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    author = "Nichols, {Gregory A.} and Sephy Philip and Kristi Reynolds and Granowitz, {Craig B.} and Sergio Fazio",
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    T1 - Increased residual cardiovascular risk in patients with diabetes and high versus normal triglycerides despite statin-controlled LDL cholesterol

    AU - Nichols, Gregory A.

    AU - Philip, Sephy

    AU - Reynolds, Kristi

    AU - Granowitz, Craig B.

    AU - Fazio, Sergio

    PY - 2018/1/1

    Y1 - 2018/1/1

    N2 - Aim: To determine whether high triglycerides (TG) in the presence of statin-controlled LDL-C influence the risk of cardiovascular disease (CVD) among patients with diabetes in real-world clinical practice. Materials and methods: We identified adults with diabetes from the Southern California and Pacific Northwest regions of Kaiser Permanente. We included patients undergoing statin therapy with LDL-C from 40-100 mg/dL who were not undergoing other lipid-lowering therapies and had a prior diagnosis of atherosclerotic CVD or at least one other CVD risk factor. We grouped patients into high TG (200-499 mg/dL; n = 5542) or normal TG (<150 mg/dL, n = 22 411) from January 2010 through December 2016 to compare incidence rates and rate ratios of first non-fatal myocardial infarction (MI), non-fatal stroke, unstable angina and coronary revascularization. We adjusted multivariable analyses for age, sex, race/ethnicity, smoking status, blood pressure, HbA1c, serum creatinine, presence of ischaemic heart disease and study site. Results: Adjusted rate ratios for the four outcomes were all statistically significantly different. The incidence rate for non-fatal MI was 30% higher in the high TG group (rate ratio, 1.30; 95% CI, 1.08-1.58; P = 0.006). The rate was 23% higher for non-fatal stroke (1.23, 1.01-1.49, P = 0.037), 21% higher for coronary revascularization (rate ratio, 1.21; 95% CI, 1.02-1.43; P = 0.027) and was, non-significantly, 33% higher for unstable angina (rate ratio, 1.33; 95% CI, 0.87-2.03; P = 0.185). Conclusions: Despite statin-controlled LDL-C levels, CV events were greater among patients with diabetes and high TG levels. Because we controlled for cardiometabolic risk factors, it is likely that the difference in TG levels contributed to the excess risk observed in patients with high TGs.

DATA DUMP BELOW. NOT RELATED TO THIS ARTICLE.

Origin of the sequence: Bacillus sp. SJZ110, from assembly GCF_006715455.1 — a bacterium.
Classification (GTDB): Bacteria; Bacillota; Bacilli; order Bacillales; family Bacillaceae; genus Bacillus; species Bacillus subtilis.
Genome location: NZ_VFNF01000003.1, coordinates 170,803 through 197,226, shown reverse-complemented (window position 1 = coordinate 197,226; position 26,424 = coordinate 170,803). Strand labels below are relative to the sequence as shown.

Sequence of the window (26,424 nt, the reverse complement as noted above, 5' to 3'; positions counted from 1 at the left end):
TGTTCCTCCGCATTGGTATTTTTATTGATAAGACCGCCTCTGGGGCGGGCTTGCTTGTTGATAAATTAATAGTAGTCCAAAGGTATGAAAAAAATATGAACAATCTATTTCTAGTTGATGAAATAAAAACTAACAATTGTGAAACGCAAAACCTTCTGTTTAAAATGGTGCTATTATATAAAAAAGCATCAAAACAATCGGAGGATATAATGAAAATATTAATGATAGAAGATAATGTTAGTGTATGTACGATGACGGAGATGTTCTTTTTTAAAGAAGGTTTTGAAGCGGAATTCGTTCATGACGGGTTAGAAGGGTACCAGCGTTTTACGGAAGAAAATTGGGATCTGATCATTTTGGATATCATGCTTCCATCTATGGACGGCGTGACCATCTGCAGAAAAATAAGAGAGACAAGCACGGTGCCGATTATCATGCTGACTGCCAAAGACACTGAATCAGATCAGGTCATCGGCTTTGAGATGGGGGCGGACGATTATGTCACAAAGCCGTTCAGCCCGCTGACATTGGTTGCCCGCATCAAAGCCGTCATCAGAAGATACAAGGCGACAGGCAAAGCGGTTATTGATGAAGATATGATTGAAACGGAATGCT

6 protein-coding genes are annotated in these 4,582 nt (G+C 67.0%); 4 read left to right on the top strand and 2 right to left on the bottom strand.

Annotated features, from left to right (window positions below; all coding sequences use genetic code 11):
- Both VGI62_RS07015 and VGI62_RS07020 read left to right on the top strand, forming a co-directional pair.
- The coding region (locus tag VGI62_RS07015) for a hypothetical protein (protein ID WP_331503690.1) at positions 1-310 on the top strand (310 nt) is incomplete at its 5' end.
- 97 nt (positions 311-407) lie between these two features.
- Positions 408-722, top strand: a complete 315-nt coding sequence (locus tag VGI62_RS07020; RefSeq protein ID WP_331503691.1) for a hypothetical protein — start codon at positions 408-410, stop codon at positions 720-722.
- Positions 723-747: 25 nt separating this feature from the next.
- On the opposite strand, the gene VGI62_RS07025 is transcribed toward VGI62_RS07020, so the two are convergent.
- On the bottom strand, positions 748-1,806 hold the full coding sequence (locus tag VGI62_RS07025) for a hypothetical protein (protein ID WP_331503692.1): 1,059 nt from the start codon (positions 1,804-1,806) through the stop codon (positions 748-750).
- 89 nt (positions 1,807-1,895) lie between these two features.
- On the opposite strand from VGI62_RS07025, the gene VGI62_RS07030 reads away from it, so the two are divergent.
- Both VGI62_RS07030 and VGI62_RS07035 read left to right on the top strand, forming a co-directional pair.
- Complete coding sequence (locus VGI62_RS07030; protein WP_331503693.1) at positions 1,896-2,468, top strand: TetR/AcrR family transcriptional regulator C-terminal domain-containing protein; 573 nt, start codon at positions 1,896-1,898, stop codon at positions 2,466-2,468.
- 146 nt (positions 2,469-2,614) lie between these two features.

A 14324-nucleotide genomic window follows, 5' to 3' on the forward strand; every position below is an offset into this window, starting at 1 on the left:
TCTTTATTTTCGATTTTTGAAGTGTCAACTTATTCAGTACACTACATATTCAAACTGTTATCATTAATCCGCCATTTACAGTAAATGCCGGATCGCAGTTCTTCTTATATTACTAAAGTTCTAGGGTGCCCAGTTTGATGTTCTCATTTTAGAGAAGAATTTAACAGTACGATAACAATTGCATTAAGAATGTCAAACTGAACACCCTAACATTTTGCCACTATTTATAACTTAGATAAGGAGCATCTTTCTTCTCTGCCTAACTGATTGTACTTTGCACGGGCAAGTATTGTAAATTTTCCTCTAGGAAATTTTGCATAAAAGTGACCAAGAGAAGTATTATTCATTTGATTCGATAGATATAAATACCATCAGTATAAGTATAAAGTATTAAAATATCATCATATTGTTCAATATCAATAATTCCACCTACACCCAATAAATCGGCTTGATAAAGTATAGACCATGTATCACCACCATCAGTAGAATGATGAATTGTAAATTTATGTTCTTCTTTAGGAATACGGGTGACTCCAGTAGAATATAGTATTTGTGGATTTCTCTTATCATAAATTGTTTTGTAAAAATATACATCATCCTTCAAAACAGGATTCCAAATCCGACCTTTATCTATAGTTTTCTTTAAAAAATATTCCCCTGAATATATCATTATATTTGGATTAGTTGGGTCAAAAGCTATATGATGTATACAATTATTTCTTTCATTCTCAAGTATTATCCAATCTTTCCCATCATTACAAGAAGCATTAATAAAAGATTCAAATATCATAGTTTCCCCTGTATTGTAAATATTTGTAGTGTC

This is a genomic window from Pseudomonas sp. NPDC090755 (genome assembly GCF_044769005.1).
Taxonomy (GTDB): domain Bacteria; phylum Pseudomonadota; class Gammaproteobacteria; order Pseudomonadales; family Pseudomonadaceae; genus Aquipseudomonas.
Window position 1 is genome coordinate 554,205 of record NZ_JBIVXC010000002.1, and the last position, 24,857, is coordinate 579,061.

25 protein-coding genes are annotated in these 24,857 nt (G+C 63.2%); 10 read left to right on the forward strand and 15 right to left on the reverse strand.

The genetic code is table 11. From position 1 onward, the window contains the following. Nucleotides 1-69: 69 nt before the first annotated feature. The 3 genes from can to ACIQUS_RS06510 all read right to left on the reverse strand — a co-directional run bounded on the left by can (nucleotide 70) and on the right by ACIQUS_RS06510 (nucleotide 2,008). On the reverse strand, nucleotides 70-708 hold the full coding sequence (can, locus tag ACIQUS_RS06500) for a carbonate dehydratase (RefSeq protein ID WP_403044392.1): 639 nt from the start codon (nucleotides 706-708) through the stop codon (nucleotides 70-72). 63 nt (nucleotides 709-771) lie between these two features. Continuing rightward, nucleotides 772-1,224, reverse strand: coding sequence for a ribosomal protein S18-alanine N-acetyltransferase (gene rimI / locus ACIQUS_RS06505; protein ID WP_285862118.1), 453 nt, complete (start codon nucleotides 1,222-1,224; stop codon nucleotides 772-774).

AB - Aim: To determine whether high triglycerides (TG) in the presence of statin-controlled LDL-C influence the risk of cardiovascular disease (CVD) among patients with diabetes in real-world clinical practice. Materials and methods: We identified adults with diabetes from the Southern California and Pacific Northwest regions of Kaiser Permanente. We included patients undergoing statin therapy with LDL-C from 40-100 mg/dL who were not undergoing other lipid-lowering therapies and had a prior diagnosis of atherosclerotic CVD or at least one other CVD risk factor. We grouped patients into high TG (200-499 mg/dL; n = 5542) or normal TG (<150 mg/dL, n = 22 411) from January 2010 through December 2016 to compare incidence rates and rate ratios of first non-fatal myocardial infarction (MI), non-fatal stroke, unstable angina and coronary revascularization. We adjusted multivariable analyses for age, sex, race/ethnicity, smoking status, blood pressure, HbA1c, serum creatinine, presence of ischaemic heart disease and study site. Results: Adjusted rate ratios for the four outcomes were all statistically significantly different. The incidence rate for non-fatal MI was 30% higher in the high TG group (rate ratio, 1.30; 95% CI, 1.08-1.58; P = 0.006). The rate was 23% higher for non-fatal stroke (1.23, 1.01-1.49, P = 0.037), 21% higher for coronary revascularization (rate ratio, 1.21; 95% CI, 1.02-1.43; P = 0.027) and was, non-significantly, 33% higher for unstable angina (rate ratio, 1.33; 95% CI, 0.87-2.03; P = 0.185). Conclusions: Despite statin-controlled LDL-C levels, CV events were greater among patients with diabetes and high TG levels. Because we controlled for cardiometabolic risk factors, it is likely that the difference in TG levels contributed to the excess risk observed in patients with high TGs.

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    KW - epidemiology

    KW - hypertriglyceridaemia